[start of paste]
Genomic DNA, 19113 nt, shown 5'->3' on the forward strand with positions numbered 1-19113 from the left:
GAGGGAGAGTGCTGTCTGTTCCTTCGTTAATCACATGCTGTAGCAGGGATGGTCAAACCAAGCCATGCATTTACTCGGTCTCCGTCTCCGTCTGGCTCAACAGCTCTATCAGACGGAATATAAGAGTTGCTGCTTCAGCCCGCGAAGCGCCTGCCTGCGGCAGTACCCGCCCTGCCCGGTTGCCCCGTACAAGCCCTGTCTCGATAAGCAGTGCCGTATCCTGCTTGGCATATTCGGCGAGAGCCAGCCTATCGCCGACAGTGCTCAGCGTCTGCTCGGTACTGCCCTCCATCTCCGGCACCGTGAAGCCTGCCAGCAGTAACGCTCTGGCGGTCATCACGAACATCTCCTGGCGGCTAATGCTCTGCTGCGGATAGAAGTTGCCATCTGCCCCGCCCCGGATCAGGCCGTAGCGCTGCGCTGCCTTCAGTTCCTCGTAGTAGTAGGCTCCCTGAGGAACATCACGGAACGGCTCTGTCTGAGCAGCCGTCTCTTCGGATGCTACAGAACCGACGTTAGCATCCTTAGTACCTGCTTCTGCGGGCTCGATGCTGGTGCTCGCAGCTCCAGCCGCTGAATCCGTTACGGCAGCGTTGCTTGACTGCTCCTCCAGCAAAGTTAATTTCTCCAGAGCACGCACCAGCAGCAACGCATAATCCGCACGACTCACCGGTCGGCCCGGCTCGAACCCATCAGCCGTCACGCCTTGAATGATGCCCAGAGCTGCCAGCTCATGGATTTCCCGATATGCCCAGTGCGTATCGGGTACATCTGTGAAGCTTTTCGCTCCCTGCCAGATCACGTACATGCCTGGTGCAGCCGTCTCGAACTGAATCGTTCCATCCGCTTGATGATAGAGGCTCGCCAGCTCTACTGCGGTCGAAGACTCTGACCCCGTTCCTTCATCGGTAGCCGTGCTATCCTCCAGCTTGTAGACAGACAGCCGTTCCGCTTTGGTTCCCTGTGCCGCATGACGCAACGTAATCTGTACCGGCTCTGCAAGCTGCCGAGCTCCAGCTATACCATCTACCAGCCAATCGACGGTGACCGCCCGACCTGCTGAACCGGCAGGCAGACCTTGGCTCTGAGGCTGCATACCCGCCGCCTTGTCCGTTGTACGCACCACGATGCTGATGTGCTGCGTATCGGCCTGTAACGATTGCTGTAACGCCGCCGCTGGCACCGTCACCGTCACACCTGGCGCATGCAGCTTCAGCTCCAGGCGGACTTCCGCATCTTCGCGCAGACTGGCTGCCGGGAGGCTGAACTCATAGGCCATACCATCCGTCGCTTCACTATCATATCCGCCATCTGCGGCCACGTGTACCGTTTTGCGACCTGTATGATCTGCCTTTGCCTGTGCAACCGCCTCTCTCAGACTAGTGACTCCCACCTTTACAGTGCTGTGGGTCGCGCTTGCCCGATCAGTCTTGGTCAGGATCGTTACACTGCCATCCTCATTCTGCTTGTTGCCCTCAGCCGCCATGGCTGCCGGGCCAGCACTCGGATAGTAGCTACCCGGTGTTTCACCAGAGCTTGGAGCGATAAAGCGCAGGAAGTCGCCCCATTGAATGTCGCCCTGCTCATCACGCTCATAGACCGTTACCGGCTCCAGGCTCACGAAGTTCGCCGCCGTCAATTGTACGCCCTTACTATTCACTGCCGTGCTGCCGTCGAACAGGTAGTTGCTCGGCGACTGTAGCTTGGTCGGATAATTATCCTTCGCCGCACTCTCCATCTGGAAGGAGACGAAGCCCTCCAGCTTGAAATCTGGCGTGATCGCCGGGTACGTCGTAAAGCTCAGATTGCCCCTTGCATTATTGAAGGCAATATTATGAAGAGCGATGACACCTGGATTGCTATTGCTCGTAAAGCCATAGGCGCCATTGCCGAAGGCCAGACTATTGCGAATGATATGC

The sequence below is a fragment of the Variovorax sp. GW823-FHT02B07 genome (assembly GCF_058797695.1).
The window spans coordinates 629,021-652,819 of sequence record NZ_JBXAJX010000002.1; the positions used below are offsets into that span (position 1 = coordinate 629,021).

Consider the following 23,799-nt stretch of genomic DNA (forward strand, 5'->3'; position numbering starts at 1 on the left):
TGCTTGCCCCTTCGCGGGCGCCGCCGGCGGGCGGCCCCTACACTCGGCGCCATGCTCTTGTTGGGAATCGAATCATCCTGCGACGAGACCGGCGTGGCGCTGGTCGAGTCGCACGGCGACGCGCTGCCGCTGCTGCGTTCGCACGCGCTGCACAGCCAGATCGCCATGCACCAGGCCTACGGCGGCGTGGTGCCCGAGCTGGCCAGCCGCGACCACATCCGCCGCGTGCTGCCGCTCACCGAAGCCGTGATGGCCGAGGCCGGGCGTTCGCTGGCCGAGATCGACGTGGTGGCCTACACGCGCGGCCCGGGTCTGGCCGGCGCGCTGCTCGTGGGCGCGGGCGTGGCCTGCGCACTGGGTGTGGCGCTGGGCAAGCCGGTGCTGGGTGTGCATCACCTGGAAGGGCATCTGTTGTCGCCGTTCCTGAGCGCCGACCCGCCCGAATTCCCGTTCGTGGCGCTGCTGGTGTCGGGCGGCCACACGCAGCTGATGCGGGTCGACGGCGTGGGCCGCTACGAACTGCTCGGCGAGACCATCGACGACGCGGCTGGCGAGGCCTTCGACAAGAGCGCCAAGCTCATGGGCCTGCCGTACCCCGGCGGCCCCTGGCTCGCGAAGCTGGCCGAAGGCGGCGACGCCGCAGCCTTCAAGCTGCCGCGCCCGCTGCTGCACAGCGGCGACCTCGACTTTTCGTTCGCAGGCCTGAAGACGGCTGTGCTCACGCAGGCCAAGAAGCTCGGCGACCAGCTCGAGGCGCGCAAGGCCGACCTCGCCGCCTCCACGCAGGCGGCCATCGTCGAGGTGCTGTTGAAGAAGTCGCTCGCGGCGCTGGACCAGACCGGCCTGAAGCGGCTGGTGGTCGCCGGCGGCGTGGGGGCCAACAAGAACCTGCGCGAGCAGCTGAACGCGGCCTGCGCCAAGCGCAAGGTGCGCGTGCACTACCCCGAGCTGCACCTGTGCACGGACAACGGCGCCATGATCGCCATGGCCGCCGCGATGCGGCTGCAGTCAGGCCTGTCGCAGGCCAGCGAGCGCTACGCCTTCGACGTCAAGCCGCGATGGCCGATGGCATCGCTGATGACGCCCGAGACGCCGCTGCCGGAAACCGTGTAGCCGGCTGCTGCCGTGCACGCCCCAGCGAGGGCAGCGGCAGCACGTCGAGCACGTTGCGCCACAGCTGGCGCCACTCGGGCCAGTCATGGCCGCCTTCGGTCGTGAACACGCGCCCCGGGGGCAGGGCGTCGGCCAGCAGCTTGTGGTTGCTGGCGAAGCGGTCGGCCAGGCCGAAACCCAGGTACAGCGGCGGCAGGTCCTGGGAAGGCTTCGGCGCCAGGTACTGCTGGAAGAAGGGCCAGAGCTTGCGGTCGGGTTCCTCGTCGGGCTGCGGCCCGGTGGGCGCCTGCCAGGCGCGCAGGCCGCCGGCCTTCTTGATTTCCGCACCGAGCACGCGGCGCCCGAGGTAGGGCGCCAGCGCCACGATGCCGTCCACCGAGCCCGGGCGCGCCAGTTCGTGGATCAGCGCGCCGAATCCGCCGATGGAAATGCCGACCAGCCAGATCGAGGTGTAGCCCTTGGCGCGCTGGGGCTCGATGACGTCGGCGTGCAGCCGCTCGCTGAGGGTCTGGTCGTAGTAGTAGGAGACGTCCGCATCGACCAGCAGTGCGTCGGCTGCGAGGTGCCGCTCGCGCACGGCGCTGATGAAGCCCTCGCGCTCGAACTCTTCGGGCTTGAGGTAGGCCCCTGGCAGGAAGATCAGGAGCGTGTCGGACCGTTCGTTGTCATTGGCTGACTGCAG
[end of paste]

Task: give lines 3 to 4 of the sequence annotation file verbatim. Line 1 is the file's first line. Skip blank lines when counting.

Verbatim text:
The sequence below is a fragment of the Variovorax sp. GW823-FHT02B07 genome (assembly GCF_058797695.1).
The window spans coordinates 629,021-652,819 of sequence record NZ_JBXAJX010000002.1; the positions used below are offsets into that span (position 1 = coordinate 629,021).